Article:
Saturday, August 4, 2012
My little dumpster cat
That is a photo of one of my cats, Pippin. Yes, he is named after the character from the Lord of the Rings trilogy. Unfortunately, Pippin had to be put to sleep today after only four years of life. People that know me personally know that I have two other cats (Chet & Gimli) and some non-cat owners or non-pet people don't understand what it is like to lose a cat, especially if you have more than one. Well, it hurts. Bad. Especially if you (my wife and I) are the one's to make the choice to end their life. It was one of the most difficult choices I've even made in my 30 years on this planet and it will weigh heavily on my heart for years to come. In the end, however, I feel it was the correct choice to make considering he was suffering from kidney failure.
How Pippin came to live with my wife and I (and later our kids) is something I will never forget. Shortly after my wife and I got married (December 31, 2007), my lovely bride came down with baby-fever. Of course, I wanted no part of having kids since I had only been married for a couple of months. Well, unknown to me, my cousin Cheryl (my wife's best friend) who was living in Georgia at the time, stumbled upon a 4 week old kitten near a dumpster. My cousin is the consummate animal lover, having rescued numerous animals in the years prior, mainly while working at various animal hospitals. In typical fashion, she decided to save him from a probable death at the hand of a bobcat, car, or starvation. She informed my wife of the new edition and in the following days, made the drive to Northern Virginia where we live for a routine visit, kitten in hand. My wife fell in love with it immediately, finding it to be a suitable baby replacement. Not being able to say no to my wife, I reluctantly agreed to let him stay in our apartment with our two other cats. I have a problem with stuff like that...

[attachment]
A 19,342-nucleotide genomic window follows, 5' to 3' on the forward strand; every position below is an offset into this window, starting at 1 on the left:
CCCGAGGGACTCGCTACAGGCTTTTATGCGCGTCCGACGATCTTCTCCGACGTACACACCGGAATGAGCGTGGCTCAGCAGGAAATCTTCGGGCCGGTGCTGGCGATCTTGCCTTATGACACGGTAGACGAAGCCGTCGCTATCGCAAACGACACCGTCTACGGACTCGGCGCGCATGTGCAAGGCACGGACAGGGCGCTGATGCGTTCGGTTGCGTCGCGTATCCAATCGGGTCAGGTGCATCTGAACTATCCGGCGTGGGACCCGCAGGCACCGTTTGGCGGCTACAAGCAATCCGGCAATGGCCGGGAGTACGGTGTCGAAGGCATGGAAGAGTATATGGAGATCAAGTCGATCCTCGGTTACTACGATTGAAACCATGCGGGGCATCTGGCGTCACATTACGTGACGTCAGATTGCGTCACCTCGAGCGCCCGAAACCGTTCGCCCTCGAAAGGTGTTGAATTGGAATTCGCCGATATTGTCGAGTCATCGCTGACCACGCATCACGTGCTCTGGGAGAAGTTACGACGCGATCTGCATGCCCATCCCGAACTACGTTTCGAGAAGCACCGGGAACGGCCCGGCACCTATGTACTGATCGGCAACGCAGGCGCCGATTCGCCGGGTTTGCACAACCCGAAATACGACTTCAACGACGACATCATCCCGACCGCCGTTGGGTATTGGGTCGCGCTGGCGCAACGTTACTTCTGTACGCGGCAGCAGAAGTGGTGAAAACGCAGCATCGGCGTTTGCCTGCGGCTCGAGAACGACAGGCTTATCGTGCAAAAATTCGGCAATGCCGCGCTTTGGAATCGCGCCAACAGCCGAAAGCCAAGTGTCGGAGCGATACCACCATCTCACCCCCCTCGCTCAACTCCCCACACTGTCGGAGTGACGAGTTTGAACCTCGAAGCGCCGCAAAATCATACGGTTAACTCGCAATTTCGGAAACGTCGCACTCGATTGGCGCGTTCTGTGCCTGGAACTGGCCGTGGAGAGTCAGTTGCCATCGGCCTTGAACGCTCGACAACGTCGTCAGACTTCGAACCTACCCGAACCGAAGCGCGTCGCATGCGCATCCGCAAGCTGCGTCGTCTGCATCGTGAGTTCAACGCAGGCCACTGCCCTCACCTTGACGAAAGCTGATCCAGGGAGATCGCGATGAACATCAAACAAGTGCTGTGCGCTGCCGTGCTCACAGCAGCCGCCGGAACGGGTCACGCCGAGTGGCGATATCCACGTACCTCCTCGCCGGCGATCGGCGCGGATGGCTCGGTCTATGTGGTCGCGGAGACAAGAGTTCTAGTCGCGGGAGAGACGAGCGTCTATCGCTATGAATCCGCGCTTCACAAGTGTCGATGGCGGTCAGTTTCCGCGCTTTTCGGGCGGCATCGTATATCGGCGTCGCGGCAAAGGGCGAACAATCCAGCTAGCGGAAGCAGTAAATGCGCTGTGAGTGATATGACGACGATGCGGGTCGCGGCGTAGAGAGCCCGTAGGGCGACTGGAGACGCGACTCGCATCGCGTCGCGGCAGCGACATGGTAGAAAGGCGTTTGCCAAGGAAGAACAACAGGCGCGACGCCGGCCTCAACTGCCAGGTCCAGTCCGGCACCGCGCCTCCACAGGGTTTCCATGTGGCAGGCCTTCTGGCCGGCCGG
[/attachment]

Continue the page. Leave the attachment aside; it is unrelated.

Things with him went as good as they can with such a tiny kitten. We went through the normal growing pains with a kitten. During litter box training, he peed on my bed. I of course was livid, and after stewing about it at work all day, I came home and demanded he be taken back to Georgia by my cousin. My wife, hysterical, scooped him up and went in to the other bedroom. She clutched him, tears rolling down her checks, and just held him up to her chest. Needless to say, I recanted. He became a full fledged member of my family. In the years to come, he became known as the "friendly one" out of my cats. He loved to be near people... kids, adults, complete strangers. He was very loving to my wife and I and surprisingly, tolerated my older daughter for the last three years, despite all the tail pulling and fur grabbing that is associated with infants and toddlers. He was often found sleeping on our bed, more than likely under the comforter curled up in a little ball. He would even snuggle in the crib with our first daughter, stretched out along side her.
I believe animals that are rescued understand what their person did for them and will be forever grateful. They repay that display of kindness with unquestioning love and loyalty to their people. Pippin was a prime example of that. Animal owners know in the bottom of their hearts that they will likely outlive their pets and I am forever thankful for having him in my life, even if it was not long enough.
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